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Moscow Thieves Market 1909 | by Cranewoods.com
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Moscow Thieves Market 1909

Visit my museum exhibit Empire and Empathy to view all of my great-grandfather’s 1909 photographs and for more information about the trip.Murray is one of 5 photographers featured in the book Twilight of the Romanovs: A Photographic Odyssey Across Imperial Russia the book is being printed in both German and English.

 

Original description

 

A prize snap shot on a sunday morning in the famous Thieves Market, Moscow. I was mobbed by this crowd after taking this picture and had to be rescued by the Soldier-Police

 

Murray Howe, 1909

Copyrighted visit EmpireAndEmpathy.org

 

For information about the trip or to inquire about use of the images, contact Murray's great-grandson:

 

Andrew Murray Howe V

ahowe@cranewoods.com

 

[This Khitrov market was then #1 among the most crime-prone areas of Moscow. The open-work canopy seen in background of the square was initially used as a market for a variety of goods including foodstuffs. Later on it became a sort of labor market where lumpenproles gathered from everywhere outside Moscow and offered themselves as general workers. All the dwelling houses in the adjacent lanes turned into a skid row. When Konstantin Stanislavski, the founder of the Moscow Art Theater, planned to stage The Lower Depths play by Maxim Gorky (en.wikipedia.org/wiki/The_Lower_Depths), a group of actors, directors and designers made an excursion to one of the bunkhouse in the Khitrov market to see with their own eyes the environment and people to be imitated on the Moscow Art Theater stage. They hardly survived there. Their saver was their guide Vladimir Guilyarovsky, nicknamed the King of Moscow newspaper reporters, who often had visited the Khitrov market, and was familiar with both the policemen and gangsters of the area (he was highly reputed among them for his unique physical strength and dauntless courage) He managed to stop the beginning of the robbery and possible slaughter of the theater people by outrageous burst of obscenities which overwhelmed the mob, made them slack-jawed out of surprise on hearing the fantastically virtuous word combinations, and the final result of mob’s stupefaction was a storm of applause. Happy ending!]

 

Note by great-grandson: There was a return trip in 1912 that Murray could not attend because he had become head of the advertising department for Union Carbide (founded by the owner of the horses). Here is what was said about Murray in an article by the journalist that replaced him on the 1912 trip:

 

“In closing I must add that there is mourning in the land of the Czar at Murray’s non-appearance. When the natives learned that the Billings stable was to return, it was supposed, of course, that he was to return with it, and the fact that he was not would undoubtedly cause the city to be draped in crepe, were it not for the fact that the Imperial Majesty himself is due for a visit in about two weeks, in consequence which the entire population is engaged in a perfect orgie of activity with paint, calsomine, gold leaf and upholstery, streets are being repaved, windows polished, droshkies refurbished and harnesses besilivered, regardless of expense. The Czar however, will depart May 21st (May 8 Russian style) and thereafter nothing will dispel the pall of gloom – for Murray is recorded in local history as the greatest Russian-American that has ever appeared in the shadow of the Kremlin. Innumerable legends exist regarding his prowess in the consumption of vodki and sakouski, of the famine in caviar and sterlite that followed his departure, and the drought in the wine cellars at the Metropole, the National Continental, the Imperial Club, and at “The Yards”. There is a Murray Howe Memorial Society, composed exclusively of chefs, butlers, matres-de-hotel, waiters and bell boys who are still living in luxury from the shower of rubbles and kopeks that made his trail luminous. There is a similar society composed of droshky and troika drivers and owners; that portion of the citizens that habitually depends upon largess for their sustenance hold periodical mass meetings upon the plaza in front of the Grand Opera House and petition the Czar to issue a ukase demanding his return: while night before last, at the performance by the Imperial Ballet of “La Belle au Bois Dormant” when the premier danseuse, the beauteous and sprightly Mlle Balaschova , learned that the American trotting legation was present and that Murray Andreyvitch was not among them, she was so overcome with grief that she was obliged to omit her grand climactic “pas-seul” in the last act, and a physician had to be hurried to her dressing room.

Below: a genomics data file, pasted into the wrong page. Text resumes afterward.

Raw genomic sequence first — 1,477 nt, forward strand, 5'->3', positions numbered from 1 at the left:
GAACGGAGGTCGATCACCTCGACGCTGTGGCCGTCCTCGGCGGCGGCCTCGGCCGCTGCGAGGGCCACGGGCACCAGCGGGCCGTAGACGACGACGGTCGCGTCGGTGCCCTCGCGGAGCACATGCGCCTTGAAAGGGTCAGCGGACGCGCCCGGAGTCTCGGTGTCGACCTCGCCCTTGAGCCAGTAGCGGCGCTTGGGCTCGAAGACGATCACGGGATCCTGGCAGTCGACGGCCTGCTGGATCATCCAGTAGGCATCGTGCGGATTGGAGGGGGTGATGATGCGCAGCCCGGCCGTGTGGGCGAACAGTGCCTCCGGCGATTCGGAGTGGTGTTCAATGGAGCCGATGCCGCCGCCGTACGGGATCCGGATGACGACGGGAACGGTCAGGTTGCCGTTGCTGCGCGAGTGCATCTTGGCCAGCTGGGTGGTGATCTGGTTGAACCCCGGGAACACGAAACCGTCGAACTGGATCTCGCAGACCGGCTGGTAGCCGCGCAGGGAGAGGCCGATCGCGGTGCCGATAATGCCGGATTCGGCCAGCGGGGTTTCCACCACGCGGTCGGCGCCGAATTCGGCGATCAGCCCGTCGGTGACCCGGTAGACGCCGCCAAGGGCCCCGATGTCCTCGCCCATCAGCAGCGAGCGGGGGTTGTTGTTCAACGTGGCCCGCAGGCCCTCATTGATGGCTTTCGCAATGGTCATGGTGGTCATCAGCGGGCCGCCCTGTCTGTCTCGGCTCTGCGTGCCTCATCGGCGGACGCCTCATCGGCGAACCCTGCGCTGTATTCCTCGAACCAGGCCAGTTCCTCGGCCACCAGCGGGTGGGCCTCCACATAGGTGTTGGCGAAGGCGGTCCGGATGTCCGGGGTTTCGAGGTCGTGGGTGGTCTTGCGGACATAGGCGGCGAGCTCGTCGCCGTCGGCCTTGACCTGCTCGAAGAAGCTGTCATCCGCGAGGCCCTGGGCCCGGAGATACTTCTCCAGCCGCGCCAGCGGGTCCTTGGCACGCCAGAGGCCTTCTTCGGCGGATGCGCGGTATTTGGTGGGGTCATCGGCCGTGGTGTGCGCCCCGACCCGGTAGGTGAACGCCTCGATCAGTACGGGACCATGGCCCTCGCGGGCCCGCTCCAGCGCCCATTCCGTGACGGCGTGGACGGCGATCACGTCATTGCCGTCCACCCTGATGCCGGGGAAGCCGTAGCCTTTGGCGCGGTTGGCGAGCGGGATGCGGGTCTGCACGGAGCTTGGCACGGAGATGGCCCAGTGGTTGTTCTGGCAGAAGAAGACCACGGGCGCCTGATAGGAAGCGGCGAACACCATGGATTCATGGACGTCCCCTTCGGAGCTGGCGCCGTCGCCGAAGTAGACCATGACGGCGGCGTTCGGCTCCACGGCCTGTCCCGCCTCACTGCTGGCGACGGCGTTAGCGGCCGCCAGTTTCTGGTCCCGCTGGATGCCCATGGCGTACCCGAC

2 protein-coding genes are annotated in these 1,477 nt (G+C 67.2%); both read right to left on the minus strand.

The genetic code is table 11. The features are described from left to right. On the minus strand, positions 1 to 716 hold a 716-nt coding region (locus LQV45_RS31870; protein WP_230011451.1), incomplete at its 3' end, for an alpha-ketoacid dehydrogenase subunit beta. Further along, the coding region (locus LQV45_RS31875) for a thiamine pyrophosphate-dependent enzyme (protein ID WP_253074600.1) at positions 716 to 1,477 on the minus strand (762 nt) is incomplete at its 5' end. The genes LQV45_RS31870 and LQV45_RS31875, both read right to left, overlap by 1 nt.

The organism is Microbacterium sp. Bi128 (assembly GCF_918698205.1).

But the biggest gloom prevails in the Thieves Market, where the most affectionate remembrances exists of the tall Americanski’s fraternal visits. The king of pickpockets has been inconsolable ever since he was told that his comrade from across the seas would probably never return to his old haunts, where, three years ago, they used to foregather with much mutual enjoyment.

 

From all which it will be understood that such an ineffectual understudy as myself is laboring under disadvantages impossible to overcome”

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Taken in March 2011